If he hurts you, and you tell him, and he continues, it's up to you to decide whether you want to continue. You deserve more than someone who makes you feel hurt.

BabyLlamaZen Thu 14-May-20 10:02:27

Maybe you could have a discussion, like tell him there are certain set of sensitive topics e.g. weight gain he should not make comments about or ask if if it's ok to say.

Does he act like he cares for you and has he said this? I'm sorry about your past op.flowers

Shoxfordian Thu 14-May-20 10:04:12

Why does it matter if the effect is the same? He's still making unhelpful comments and being unkind

Mesomeplace Thu 14-May-20 10:09:53

Thank you all all good points to consider. He does act like he cares for me. He is the only person to have ever made me feel cared for. I find safety in some of his more unusual traits I guess. My ex dh was the life and soul very flirty cheated and was very physically abusive. My new partner is normally more sensitive apart from the stinging comments. I find him funny and sweet. I don't have much experience in relationships as I was married for so long before. I'm in love with my new partner so yes on paper I would rather he didn't say hurtful things but it would be hard to lose him over this.

OP’s posts: |
Mesomeplace Thu 14-May-20 10:11:11

I have told him very clearly these comments are hurtful and not allowed and he seems to understand. I just find it unusual that he would need telling

OP’s posts: |
monkeycats Thu 14-May-20 10:11:14

You’ve obviously been quite hurt by his comments OP and, to be honest, who wouldn’t be? It’s so confusing for you that you’re looking for an “ism” to try and explain it.

Be careful about falling into a mentality if excusing his behaviours at the expense of your own wellbeing.

This kind of thing can chip away over time.

You can’t control someone else’s behaviour patterns, but you can control your reactions to it - this may include walking away.

He “needs” to isolate himself sometimes and this and that. Well you need to be trust him not to needlessly hurt you.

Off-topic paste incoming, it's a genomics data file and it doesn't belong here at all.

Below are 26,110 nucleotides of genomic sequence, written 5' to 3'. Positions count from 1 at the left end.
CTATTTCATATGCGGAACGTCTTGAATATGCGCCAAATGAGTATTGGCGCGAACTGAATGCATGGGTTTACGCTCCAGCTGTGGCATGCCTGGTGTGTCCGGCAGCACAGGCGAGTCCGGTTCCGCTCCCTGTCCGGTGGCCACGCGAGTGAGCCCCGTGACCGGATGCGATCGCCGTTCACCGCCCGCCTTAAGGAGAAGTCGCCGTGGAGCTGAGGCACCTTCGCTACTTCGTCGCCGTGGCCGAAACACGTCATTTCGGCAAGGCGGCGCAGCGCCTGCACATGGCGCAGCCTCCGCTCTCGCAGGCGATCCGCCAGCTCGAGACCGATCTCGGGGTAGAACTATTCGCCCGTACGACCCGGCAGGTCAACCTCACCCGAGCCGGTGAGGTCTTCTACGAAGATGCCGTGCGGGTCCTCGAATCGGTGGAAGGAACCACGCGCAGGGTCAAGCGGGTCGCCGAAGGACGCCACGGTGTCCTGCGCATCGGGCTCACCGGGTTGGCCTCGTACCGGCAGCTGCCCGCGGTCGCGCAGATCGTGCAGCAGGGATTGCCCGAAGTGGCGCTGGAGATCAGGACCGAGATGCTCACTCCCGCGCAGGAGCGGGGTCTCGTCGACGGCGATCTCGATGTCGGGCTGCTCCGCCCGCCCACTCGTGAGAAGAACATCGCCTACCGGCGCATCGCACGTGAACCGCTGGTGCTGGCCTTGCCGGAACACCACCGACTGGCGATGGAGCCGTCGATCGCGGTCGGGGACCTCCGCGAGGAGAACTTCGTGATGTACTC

Isn’t this called “negging” when they lull you into a certain sense of security and then knock you down with insidious cruel comments? Eventually, you become conditioned to base your self esteem on their “honest” feedback.

Mesomeplace Thu 14-May-20 10:14:02

Your reply monkeycats is spot on too. Maybe I need to get some more counselling or something. Negging is something I shall look up thank you

OP’s posts: |
Pandemiccrisismode Thu 14-May-20 10:15:55

I think you need to look at what you want from the relationship long term.

If it's children then he will most likely need lots of space from them and that will put a larger burden on you.

Travel and holidays could be difficult depending on interests etc

Whether he is autistic or not, no one here is qualified to say. You need to look at what you want and need versus what you are likely to get and weigh up if it's enough.

planningaheadtoday Thu 14-May-20 10:16:42

This is so difficult. I was married to a man with high probability of autism for decades. He was abusive and he couldn't see why. It was his way of trying to control his environment so his life was predictable and stable. This included an element of controlling me as I was a less predictable element.

If he is autistic it doesn't make him an abuser. It does make the way he sees the world different.

Two of my children are autistic, one is now an adult the other is nearly an adult.

I'd say my daughter takes after her dad And has to control her environment at all costs, she's demand avoidant too so it's jolly hard work.

My eldest son on the other hand is able to embrace the world in his own way. He's less disabled by his diagnosis of Aspergers. At times I even question his diagnosis until something out of the ordinary happens and he has a melt down.

I would say a few things to my former self, this is my reflection.
These are generalisations and won't fit all!

Someone with autism will love very very deeply to the end of their days.

They will be loyal, trustworthy and predictable.

They do not have the social filters I have so a blunt comment will be the truth, without thought to a kinder comment. I celebrated when my eldest learnt to socially lie as it's a life skill.